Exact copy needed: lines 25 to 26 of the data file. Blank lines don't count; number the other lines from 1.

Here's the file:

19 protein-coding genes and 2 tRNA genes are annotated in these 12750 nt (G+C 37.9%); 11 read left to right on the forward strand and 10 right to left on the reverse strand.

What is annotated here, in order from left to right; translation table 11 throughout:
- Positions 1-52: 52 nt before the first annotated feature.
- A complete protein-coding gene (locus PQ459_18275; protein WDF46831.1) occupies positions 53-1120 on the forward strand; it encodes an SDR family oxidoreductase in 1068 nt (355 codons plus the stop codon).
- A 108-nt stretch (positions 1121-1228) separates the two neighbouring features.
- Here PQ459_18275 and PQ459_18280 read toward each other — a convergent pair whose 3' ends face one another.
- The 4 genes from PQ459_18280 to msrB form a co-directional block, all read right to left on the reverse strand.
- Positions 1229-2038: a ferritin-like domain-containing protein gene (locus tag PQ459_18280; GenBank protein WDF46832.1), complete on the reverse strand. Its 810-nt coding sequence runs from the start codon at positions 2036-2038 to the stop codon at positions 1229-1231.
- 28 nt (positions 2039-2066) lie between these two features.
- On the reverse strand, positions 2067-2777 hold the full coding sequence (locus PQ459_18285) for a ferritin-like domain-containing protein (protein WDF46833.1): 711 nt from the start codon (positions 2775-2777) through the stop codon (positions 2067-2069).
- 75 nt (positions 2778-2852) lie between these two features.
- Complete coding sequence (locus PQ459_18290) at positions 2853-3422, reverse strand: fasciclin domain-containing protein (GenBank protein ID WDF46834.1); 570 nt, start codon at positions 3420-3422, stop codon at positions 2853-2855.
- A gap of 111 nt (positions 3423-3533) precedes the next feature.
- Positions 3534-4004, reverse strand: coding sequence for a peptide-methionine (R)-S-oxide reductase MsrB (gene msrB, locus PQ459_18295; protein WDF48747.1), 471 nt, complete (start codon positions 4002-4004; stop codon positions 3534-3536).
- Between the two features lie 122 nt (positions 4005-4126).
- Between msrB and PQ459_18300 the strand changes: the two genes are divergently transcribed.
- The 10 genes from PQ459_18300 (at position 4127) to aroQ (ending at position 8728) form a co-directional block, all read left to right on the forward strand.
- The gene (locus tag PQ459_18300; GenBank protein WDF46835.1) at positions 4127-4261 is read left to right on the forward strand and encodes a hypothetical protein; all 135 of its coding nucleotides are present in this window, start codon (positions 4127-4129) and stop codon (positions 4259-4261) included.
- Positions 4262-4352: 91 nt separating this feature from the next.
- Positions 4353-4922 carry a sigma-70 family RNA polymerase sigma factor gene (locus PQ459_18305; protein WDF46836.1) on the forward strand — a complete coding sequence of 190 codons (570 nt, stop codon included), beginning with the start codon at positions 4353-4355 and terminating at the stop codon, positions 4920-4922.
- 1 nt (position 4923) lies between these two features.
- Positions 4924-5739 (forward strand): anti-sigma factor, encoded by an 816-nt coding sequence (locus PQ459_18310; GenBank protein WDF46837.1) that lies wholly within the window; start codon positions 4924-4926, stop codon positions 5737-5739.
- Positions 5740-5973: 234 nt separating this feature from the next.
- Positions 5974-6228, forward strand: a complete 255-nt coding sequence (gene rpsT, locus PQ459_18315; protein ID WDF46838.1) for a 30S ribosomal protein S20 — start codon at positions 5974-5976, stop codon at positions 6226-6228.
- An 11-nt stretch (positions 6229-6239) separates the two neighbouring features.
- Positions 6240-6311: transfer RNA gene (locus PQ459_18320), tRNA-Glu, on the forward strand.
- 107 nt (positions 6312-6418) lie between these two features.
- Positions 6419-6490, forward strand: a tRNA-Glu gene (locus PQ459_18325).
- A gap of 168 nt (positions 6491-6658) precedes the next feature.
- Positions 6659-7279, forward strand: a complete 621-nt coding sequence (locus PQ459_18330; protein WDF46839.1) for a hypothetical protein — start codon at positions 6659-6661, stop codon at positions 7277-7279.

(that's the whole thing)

- An 11-nt stretch (positions 6229-6239) separates the two neighbouring features.
- Positions 6240-6311: transfer RNA gene (locus PQ459_18320), tRNA-Glu, on the forward strand.